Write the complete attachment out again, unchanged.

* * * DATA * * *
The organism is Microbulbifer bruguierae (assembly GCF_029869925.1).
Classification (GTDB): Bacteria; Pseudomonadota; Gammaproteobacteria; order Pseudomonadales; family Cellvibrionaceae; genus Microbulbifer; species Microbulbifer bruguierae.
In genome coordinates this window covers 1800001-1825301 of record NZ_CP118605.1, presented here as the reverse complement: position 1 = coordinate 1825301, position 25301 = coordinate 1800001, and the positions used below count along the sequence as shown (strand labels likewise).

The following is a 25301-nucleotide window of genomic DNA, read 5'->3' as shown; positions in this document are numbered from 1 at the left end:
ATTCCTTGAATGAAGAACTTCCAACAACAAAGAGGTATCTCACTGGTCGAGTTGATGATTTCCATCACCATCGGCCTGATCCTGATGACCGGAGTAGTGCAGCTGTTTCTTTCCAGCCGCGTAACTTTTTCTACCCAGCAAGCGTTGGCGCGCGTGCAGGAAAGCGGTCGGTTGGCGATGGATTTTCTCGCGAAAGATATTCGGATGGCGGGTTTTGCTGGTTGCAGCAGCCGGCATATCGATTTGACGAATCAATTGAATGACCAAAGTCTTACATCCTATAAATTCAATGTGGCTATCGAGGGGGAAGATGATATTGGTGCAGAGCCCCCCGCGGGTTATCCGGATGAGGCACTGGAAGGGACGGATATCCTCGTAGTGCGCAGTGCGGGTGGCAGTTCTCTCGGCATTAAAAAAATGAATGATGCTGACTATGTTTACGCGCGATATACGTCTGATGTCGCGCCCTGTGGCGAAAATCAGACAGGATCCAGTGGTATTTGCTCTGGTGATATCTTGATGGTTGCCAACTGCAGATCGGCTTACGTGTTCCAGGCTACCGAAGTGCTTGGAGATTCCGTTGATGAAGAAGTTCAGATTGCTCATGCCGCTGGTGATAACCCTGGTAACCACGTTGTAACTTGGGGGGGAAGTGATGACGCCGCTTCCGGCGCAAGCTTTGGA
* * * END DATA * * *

The organism is Microbulbifer bruguierae (assembly GCF_029869925.1).
Classification (GTDB): Bacteria; Pseudomonadota; Gammaproteobacteria; order Pseudomonadales; family Cellvibrionaceae; genus Microbulbifer; species Microbulbifer bruguierae.
In genome coordinates this window covers 1800001-1825301 of record NZ_CP118605.1, presented here as the reverse complement: position 1 = coordinate 1825301, position 25301 = coordinate 1800001, and the positions used below count along the sequence as shown (strand labels likewise).

The following is a 25301-nucleotide window of genomic DNA, read 5'->3' as shown; positions in this document are numbered from 1 at the left end:
ATTCCTTGAATGAAGAACTTCCAACAACAAAGAGGTATCTCACTGGTCGAGTTGATGATTTCCATCACCATCGGCCTGATCCTGATGACCGGAGTAGTGCAGCTGTTTCTTTCCAGCCGCGTAACTTTTTCTACCCAGCAAGCGTTGGCGCGCGTGCAGGAAAGCGGTCGGTTGGCGATGGATTTTCTCGCGAAAGATATTCGGATGGCGGGTTTTGCTGGTTGCAGCAGCCGGCATATCGATTTGACGAATCAATTGAATGACCAAAGTCTTACATCCTATAAATTCAATGTGGCTATCGAGGGGGAAGATGATATTGGTGCAGAGCCCCCCGCGGGTTATCCGGATGAGGCACTGGAAGGGACGGATATCCTCGTAGTGCGCAGTGCGGGTGGCAGTTCTCTCGGCATTAAAAAAATGAATGATGCTGACTATGTTTACGCGCGATATACGTCTGATGTCGCGCCCTGTGGCGAAAATCAGACAGGATCCAGTGGTATTTGCTCTGGTGATATCTTGATGGTTGCCAACTGCAGATCGGCTTACGTGTTCCAGGCTACCGAAGTGCTTGGAGATTCCGTTGATGAAGAAGTTCAGATTGCTCATGCCGCTGGTGATAACCCTGGTAACCACGTTGTAACTTGGGGGGGAAGTGATGACGCCGCTTCCGGCGCAAGCTTTGGA